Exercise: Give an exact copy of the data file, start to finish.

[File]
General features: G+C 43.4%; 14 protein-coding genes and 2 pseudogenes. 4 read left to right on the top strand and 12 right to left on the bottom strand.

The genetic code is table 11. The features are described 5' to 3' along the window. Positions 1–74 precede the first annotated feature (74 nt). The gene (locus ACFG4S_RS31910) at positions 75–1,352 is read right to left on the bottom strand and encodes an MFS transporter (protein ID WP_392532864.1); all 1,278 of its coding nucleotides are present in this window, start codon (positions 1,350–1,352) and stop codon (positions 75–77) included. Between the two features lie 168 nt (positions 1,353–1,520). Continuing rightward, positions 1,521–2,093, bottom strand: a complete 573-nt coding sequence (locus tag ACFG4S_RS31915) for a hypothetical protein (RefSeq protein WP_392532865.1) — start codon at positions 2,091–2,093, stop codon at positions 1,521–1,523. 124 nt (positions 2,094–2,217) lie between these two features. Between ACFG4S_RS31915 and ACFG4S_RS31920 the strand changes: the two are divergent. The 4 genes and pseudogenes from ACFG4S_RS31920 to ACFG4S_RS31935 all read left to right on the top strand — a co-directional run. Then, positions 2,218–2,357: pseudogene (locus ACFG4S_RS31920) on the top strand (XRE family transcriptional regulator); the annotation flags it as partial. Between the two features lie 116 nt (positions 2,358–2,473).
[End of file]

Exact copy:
General features: G+C 43.4%; 14 protein-coding genes and 2 pseudogenes. 4 read left to right on the top strand and 12 right to left on the bottom strand.

The genetic code is table 11. The features are described 5' to 3' along the window. Positions 1–74 precede the first annotated feature (74 nt). The gene (locus ACFG4S_RS31910) at positions 75–1,352 is read right to left on the bottom strand and encodes an MFS transporter (protein ID WP_392532864.1); all 1,278 of its coding nucleotides are present in this window, start codon (positions 1,350–1,352) and stop codon (positions 75–77) included. Between the two features lie 168 nt (positions 1,353–1,520). Continuing rightward, positions 1,521–2,093, bottom strand: a complete 573-nt coding sequence (locus tag ACFG4S_RS31915) for a hypothetical protein (RefSeq protein WP_392532865.1) — start codon at positions 2,091–2,093, stop codon at positions 1,521–1,523. 124 nt (positions 2,094–2,217) lie between these two features. Between ACFG4S_RS31915 and ACFG4S_RS31920 the strand changes: the two are divergent. The 4 genes and pseudogenes from ACFG4S_RS31920 to ACFG4S_RS31935 all read left to right on the top strand — a co-directional run. Then, positions 2,218–2,357: pseudogene (locus ACFG4S_RS31920) on the top strand (XRE family transcriptional regulator); the annotation flags it as partial. Between the two features lie 116 nt (positions 2,358–2,473).